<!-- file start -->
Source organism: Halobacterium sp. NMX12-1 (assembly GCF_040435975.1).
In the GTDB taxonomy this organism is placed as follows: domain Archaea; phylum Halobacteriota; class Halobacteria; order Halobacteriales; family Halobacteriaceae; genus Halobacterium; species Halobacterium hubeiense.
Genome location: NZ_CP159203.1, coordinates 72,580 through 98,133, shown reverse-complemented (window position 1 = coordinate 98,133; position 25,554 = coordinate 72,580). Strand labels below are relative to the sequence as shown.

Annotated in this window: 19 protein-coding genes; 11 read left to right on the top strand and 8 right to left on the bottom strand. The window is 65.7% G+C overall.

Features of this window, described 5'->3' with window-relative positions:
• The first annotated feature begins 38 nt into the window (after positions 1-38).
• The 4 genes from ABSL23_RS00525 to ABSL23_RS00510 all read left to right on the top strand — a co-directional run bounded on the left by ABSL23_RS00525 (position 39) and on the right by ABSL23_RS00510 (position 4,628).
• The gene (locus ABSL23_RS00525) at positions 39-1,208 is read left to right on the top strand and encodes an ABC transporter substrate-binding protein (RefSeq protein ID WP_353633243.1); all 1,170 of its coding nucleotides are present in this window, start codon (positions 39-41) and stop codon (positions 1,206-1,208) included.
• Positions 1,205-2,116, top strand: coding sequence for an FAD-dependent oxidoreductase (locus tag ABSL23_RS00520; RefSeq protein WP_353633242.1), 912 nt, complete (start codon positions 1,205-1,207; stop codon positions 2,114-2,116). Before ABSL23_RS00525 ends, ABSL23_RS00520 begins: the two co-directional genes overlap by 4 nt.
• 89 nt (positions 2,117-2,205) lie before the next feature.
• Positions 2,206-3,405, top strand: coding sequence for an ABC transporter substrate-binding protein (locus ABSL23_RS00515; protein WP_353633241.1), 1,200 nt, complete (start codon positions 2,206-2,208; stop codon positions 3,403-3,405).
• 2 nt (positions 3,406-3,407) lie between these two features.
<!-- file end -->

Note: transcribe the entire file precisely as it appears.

Source organism: Halobacterium sp. NMX12-1 (assembly GCF_040435975.1).
In the GTDB taxonomy this organism is placed as follows: domain Archaea; phylum Halobacteriota; class Halobacteria; order Halobacteriales; family Halobacteriaceae; genus Halobacterium; species Halobacterium hubeiense.
Genome location: NZ_CP159203.1, coordinates 72,580 through 98,133, shown reverse-complemented (window position 1 = coordinate 98,133; position 25,554 = coordinate 72,580). Strand labels below are relative to the sequence as shown.

Annotated in this window: 19 protein-coding genes; 11 read left to right on the top strand and 8 right to left on the bottom strand. The window is 65.7% G+C overall.

Features of this window, described 5'->3' with window-relative positions:
• The first annotated feature begins 38 nt into the window (after positions 1-38).
• The 4 genes from ABSL23_RS00525 to ABSL23_RS00510 all read left to right on the top strand — a co-directional run bounded on the left by ABSL23_RS00525 (position 39) and on the right by ABSL23_RS00510 (position 4,628).
• The gene (locus ABSL23_RS00525) at positions 39-1,208 is read left to right on the top strand and encodes an ABC transporter substrate-binding protein (RefSeq protein ID WP_353633243.1); all 1,170 of its coding nucleotides are present in this window, start codon (positions 39-41) and stop codon (positions 1,206-1,208) included.
• Positions 1,205-2,116, top strand: coding sequence for an FAD-dependent oxidoreductase (locus tag ABSL23_RS00520; RefSeq protein WP_353633242.1), 912 nt, complete (start codon positions 1,205-1,207; stop codon positions 2,114-2,116). Before ABSL23_RS00525 ends, ABSL23_RS00520 begins: the two co-directional genes overlap by 4 nt.
• 89 nt (positions 2,117-2,205) lie before the next feature.
• Positions 2,206-3,405, top strand: coding sequence for an ABC transporter substrate-binding protein (locus ABSL23_RS00515; protein WP_353633241.1), 1,200 nt, complete (start codon positions 2,206-2,208; stop codon positions 3,403-3,405).
• 2 nt (positions 3,406-3,407) lie between these two features.